Thursday, June 08, 2006

Sieve of Eratosthenes

At work we had a little challenge in December to see who could come up with a program to count the number of primes between any two numbers (0 to 2^32-1 inclusive) as fast as possible. To this end I wrote this optimized Sieve of Eratosthenes (algorithm) that counts all the primes from 0 to 4,294,967,295 in about 13.75 seconds on my (admittedly fast) development machine at work.

If you come up with any improvements to it, let me know!

(2/2/2007 - I'm going to go ahead and add the link for the multicore Sieve of Eratosthenes here. On a 3GHz dual core Xeon, 7.15s!)


Christer Ericson said...

Hi Paul, cool blog!

Just thought I'd add that there are several known prime counting functions, Pi(x), that return the number of primes less (and/or equal) to x. One such function is Lehmer's Formula:

These functions are pretty straightforward to implement and would be much faster than a sieve. Given an implementation of such a function, the asked for value is directly given by Pi(upper limit) - Pi(lower limit).

Senzee said...

Thank you for this information, that's interesting! One question - do you know if that's exact or approximate? I know a variety of prime count estimation functions exist, but I did not believe an exact function existed.

One of my colleagues had an approximation approach that relied on long splines which was interested.

Anonymous said...

A little late but, the above formula gives an upper boundary on the number of primes less than x, so it's not an exact number of primes.


Anonymous said...

primegen uses the Sieve of Aitken, the following is output on a P4 3.2Hgz:

203280221 primes up to 4294967295.
Timings are in ticks. Nanoseconds per tick: approximately 0.313275.
Overall seconds: approximately 7.785068.

I'm somewhat surprised that Sieve of Eratosthenes is that fast, but it won't compile under gcc, I think because of the inline assembly. After uncommenting the C before the inline asm and fixing some scope errors, I got it to compile cleanly, but it produces incorrect results (always returns 1), so I guess something is messed up. Anyway, if your work computer is comparable to mine, it looks like the Sieve of Aitken is about 2x faster, without any inline assembly.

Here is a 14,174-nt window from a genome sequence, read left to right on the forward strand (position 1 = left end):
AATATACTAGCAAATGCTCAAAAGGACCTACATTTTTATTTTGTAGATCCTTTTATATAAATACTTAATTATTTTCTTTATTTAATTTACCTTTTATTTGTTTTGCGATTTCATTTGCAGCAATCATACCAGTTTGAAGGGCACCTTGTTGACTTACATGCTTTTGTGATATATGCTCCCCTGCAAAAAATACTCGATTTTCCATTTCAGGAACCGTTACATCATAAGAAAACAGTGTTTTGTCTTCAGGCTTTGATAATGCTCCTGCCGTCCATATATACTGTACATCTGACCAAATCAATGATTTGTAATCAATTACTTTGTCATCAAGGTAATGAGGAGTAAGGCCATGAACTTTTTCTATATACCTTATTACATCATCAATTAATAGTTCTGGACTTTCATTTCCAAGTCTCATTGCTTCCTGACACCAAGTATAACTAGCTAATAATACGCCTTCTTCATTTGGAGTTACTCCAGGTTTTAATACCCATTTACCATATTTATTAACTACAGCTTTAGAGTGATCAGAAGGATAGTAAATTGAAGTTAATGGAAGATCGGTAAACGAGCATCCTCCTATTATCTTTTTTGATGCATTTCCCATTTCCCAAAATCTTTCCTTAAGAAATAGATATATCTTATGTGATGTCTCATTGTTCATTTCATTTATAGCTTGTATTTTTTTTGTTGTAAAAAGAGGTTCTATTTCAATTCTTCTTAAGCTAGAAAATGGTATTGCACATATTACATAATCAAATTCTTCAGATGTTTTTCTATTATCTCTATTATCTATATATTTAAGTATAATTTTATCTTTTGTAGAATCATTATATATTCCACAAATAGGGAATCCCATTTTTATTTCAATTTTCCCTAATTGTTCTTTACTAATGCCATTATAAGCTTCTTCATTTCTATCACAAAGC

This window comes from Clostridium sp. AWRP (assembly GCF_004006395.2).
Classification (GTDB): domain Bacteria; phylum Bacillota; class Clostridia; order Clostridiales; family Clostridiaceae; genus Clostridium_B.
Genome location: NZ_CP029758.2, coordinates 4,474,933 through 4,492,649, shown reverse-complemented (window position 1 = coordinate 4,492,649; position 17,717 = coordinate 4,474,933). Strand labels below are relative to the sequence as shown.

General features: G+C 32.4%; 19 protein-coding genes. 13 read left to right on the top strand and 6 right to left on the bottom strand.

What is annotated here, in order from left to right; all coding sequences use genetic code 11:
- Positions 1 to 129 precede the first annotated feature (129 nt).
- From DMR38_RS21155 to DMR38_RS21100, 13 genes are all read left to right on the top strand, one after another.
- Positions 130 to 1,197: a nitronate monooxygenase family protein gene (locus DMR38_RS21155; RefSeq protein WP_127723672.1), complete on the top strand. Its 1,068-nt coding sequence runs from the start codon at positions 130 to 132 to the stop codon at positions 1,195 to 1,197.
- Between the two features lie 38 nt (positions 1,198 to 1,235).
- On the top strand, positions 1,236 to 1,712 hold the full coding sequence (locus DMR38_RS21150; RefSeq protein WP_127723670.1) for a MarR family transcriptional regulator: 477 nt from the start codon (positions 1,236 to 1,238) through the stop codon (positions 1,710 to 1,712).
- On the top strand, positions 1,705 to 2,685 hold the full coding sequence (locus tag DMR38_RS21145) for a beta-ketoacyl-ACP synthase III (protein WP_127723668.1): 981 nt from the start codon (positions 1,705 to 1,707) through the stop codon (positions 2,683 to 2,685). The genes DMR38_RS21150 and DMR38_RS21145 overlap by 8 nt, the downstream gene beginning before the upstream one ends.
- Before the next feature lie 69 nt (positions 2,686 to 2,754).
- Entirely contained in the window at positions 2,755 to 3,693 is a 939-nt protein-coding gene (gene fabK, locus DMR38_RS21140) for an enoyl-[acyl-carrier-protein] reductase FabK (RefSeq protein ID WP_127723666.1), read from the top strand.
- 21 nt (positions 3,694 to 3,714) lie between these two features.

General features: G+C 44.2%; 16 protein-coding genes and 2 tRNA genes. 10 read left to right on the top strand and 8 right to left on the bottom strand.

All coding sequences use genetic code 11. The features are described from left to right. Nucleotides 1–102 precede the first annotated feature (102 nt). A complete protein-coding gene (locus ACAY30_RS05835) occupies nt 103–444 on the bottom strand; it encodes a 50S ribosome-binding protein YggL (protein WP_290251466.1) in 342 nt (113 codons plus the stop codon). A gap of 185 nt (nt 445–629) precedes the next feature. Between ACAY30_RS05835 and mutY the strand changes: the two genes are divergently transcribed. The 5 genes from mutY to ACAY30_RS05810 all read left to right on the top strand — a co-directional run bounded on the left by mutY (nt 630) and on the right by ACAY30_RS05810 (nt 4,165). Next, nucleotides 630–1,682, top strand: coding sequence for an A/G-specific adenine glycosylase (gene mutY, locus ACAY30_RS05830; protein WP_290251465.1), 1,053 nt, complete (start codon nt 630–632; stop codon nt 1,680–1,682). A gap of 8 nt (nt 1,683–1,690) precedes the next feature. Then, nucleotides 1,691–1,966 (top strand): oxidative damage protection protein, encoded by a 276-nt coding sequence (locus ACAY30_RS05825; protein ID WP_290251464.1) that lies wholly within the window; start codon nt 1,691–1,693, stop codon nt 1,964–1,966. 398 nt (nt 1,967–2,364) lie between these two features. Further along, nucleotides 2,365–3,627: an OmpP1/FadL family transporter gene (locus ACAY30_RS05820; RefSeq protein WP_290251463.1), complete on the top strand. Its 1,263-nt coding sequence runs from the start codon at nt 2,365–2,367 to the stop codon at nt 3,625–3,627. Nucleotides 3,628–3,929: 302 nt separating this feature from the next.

Senzee said...

I checked out the Sieve of Atkin on Wikipedia and I can't say that I really understood it. Anyhow I have a multicore version of my SofE that runs in 7.15s on my dual core work machine - kind of cheating. ;)

This Sieve of Eratosthenes implementation can be that fast in this case because:

A.) It's limited to 32 bits.
B.) It uses every trick in the book to make it run like hell.

It really is just an example of a very simple brute force algorithm being optimized to the point of absurdity.

Christer Ericson said...

This is a very late response, but yes, the prime counting functions are exact (despite anonymous statement to the contrary). See e.g.:

These funcions have been discussed ad nauseum in sci.math in the various "JSH" threads over the last N years.

Here's one of the posts which contain a lot of useful information (if you're into this sort of thing):

BTW, it would be helpful if the comments were date stamped, and listed somewhere on the front page (so you knew there was a reply). I just happened to slip on a banana peel again, ending up here for the second time! ;)

Anonymous said...

Recompiled the multi-core Sleeve of Eratosthenes, with a tiny improvement and came in at 1.640 seconds on quadcore 9650 at 3.67ghz running in 64-bit mode using intel compiler. Don't have any of your blogger id's but call me Thomas

Benjamin said...

I realize this thread is rather old, but I stumbled on it and while in a curious mood, modified senzee.c to compile on gcc. It wasn't hard to port the ASM code to gcc's syntax, but it wasn't necessary since gcc -O3 gives quite a bit faster code with the for loop than with using the hand-rolled ASM. It's really hard to beat optimizing compilers these days. I also made it a bit faster by using a lookup table of byte masks rather than computing 1 << (i & 7). This is a trick I learned somewhere when I wrote my own sieve. I have no problem sharing the modified code, but I don't know how to attach something to a post...

Also, while your sieve is nicely optimized and fast, there is one significant optimization lacking: small prime pre-sieving using a wheel. I use this in my sieve for a speedup of over 4x. The code isn't supremely documented, but is available as part of the YAFU integer factorization package at: